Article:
Offer me a phone with no more than a 5" normal FHD screen, with a μSD-card slot* and a removable battery, and I'll pay attention. If it's also waterproof and takes two SIMs (as well as the μSD, not instead) then I'm interested. If it's also free of bloatware (Bixby, Samsung? No thanks!) and is guaranteed to receive timely updates for a few years I may actually be prepared to pay the asking price.

Offer me a phone that won't fit in my pocket and has a screen with more pixels than I can see, but which needs a discrete GPU to drive and gobbles the battery then I'm less impressed. Glue the battery in and fill the ROM with non-removable software that I'll never use (but which will pester me to updates it every few days) and I'll be sure you've lost the plot.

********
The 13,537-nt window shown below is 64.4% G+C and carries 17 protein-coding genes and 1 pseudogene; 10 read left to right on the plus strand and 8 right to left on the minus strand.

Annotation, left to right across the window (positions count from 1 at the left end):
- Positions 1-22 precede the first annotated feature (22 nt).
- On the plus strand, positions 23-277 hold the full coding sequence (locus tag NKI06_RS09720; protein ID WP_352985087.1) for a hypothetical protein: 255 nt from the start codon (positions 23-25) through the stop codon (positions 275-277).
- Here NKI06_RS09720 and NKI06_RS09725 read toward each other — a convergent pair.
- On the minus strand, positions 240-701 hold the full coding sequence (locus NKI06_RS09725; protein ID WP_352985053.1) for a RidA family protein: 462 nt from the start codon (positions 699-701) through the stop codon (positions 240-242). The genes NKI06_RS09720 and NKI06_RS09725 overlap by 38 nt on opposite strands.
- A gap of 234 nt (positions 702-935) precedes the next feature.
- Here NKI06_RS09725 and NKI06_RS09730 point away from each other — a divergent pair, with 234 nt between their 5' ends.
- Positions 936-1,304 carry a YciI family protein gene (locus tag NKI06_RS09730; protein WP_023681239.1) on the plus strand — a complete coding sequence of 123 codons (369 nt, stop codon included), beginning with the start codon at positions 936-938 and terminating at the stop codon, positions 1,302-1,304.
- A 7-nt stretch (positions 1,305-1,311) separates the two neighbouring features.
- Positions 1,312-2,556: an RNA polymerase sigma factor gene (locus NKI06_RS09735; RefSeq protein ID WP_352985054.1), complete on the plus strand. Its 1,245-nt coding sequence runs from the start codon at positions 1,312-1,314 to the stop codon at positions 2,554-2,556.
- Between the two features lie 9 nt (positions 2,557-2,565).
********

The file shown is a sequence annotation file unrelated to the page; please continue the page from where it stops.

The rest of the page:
Camera? Yes, I find it handy to have a camera on a phone. It won't replace my pocket camera or my DSLR, but it'll be useful at times. All I ask is that the rear-facing camera be good enough to make a readable copy of an A4 page (around 6-8MPix). I don't feel the need to pay for more ...

* Actually, now that Android makes you choose between internal storage and removable storage when setting up a μSD card I think Android phones need TWO slots, one for each format. If a phone has sufficient (64GB+) internal flash it may be enough just to have removable storage, but the cheaper phones seem to have standardized on 16GB, and definitely need two slots.

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Google's not-Linux OS documentation cracks box open at last

dajames

Re: Why C?

The problem with C++ is its not OOP enough.

C++ isn't an OOP language ... it's a multi-paradigm language that supports OOP among other design methods.

Sometimes OOP is the right approach to a problem, often it isn't.